Showing posts with label European Debt Crisis. Show all posts
Showing posts with label European Debt Crisis. Show all posts

Saturday, April 07, 2012

Who Will Take That First Step?

When someone like John H. Cochrane, a professor of finance at the University of Chicago Booth School of Business and an adjunct scholar of the Cato Institute, says the following

Austerity isn’t working in Europe.

We should ALL listen.

His recent piece for Bloomberg  offers some rare flexibility from the right that is worth noting. He begins by noting a very basic reality.

As incomes decline, tax revenue drops, and it becomes harder to cut spending. A downward spiral looms.

This is the crux of why we should all be concerned about flat lining middle class incomes.

He goes on to point out that spending more (something that I have also said) is not the answer.

Where will the money come from? Greece, Spain and Italy simply cannot borrow any more. So, say the Keynesians, Germany should pay. But even Germany has limits. The U.S. can still borrow at remarkably low rates. But remember that Greece was able to borrow at low rates right up to the moment that it couldn’t borrow at all. There is nobody to bail out the U.S. when our time comes. What should we do then?

Also, a very good point. So what's the solution?

Let’s call it “Growth Now.” Forget about “stimulating.” Spend only on what is really needed. We could easily stop subsidies for agriculture, electric cars or building roads and bridges to nowhere right now, without fearing a recession.


Rather than raise taxes further on the “rich,” driving them underground, abroad, or away from business formation, fix the tax code, as every commission has recommended. Lower marginal rates but eliminate the maze of deductions.

I could live with that. It has to be done anyway. Of course, there are difficulties.

“Structural reform” is vital to restore growth now, not a vague idea for many years in the future when the stimulus has worked its magic. It’s also a lot harder politically than the breezy language suggests. “Reform” isn’t just “policy” handed down by technocrats like rules on the provenance of prosciutto; it involves taking away subsidies and interventions that entrenched interests have grown to love, and have supported politicians to protect. They will fight it tooth and nail.

That includes D's, R's and everyone in between.

So, we know what we need to do. Who will be the first person to lead on doing it?

Wednesday, November 30, 2011

Wait, Huh?

Most right wingers I know these days are frothing at the mouth about Europe. It makes sense if you stop and think about it for a moment as it flies on the face of the basic foundation of their "enlightened self interest" ideology. Countries banding together and creating a single currency? Sheesh...might as well start stocking up on the canned goods. If only the markets were allowed to work on their own and government would stay well out of the way, they foam.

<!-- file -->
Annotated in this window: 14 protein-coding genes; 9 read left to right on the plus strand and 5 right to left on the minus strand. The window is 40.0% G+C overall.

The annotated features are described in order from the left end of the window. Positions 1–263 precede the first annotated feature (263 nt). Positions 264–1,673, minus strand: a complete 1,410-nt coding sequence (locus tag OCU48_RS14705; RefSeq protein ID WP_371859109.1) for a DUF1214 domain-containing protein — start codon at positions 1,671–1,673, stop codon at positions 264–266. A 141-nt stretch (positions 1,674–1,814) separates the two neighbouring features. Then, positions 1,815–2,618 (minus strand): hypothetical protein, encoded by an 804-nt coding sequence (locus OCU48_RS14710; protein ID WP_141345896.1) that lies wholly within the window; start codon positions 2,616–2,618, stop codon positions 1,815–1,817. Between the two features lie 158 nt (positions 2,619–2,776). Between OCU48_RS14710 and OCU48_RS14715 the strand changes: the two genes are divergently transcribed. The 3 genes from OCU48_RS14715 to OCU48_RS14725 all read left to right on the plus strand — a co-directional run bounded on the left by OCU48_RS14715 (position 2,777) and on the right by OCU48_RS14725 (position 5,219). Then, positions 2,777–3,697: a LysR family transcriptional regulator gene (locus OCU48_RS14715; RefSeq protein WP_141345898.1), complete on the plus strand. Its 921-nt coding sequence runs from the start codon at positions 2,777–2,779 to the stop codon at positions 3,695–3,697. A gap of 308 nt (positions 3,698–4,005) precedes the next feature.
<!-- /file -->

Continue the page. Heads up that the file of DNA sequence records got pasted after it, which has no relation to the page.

Yet, a closer examination of the current woes in Europe reveal a far more complex situation. What a shock. First of all, there's this.

World stock markets, glimpsing hope that Europe might finally be shocked into stronger action, staged a big rally. The Dow Jones industrial average in New York rose almost 300 points. In France, stocks rose 5 percent, the most in a month.

Wait, STRONGER action? I thought markets only responded favorably when governments were laisez faire and shit. So what sort of "stronger action" are we talking about?

One proposal gaining prominence would have countries cede some control over their budgets to a central European authority. In a measure of how rapidly the peril has grown, that idea would have been unthinkable even three months ago.

Allowing a central European authority to have some control over the budgets of sovereign nations would create a fiscal union in Europe in addition to the monetary union of the 17 countries that share the euro currency.

HOLY SHEE-IT!! A central European authority? JAY-SUS H. JOHNSON!!! Time to add a fuck load of guns and ammo to the bunker. There is no doubt in my mind that we're going to start hearing an uptick in paranoid shrieking from this side of the pond about the "Amero."

And I'm still wondering why the free market wants stronger government action.

The problem in Europe has always been that they have a monetary union but not a fiscal one. Certainly, this monetary union has added strength to the idea that economic cooperation prevents military confrontation-something the continent sadly knows all too well. But having a monetary union isn't enough. A fiscal union (as we have here between our states) is also important. If you're going to have one, you have to have the other and that's been the mistake all along.

Now, it's no problem to debate whether it's in their best interests to even have both. On the one had, the EU's combined GDP is greater than ours. On the other, however, decades old squabbles and ancient tax policies seemingly make working together impossible. And there are a myriad of issues in between that warrant serious thought.

Where I draw the line, however, is the paranoia about control. Honestly, it's not even warranted. If there's one thing that this entire crisis has proved, ineptitude, not totalitarianism, is usually what prevails these days when it comes to interstate unification. I mean, we're still working out the kinks on ours out, right?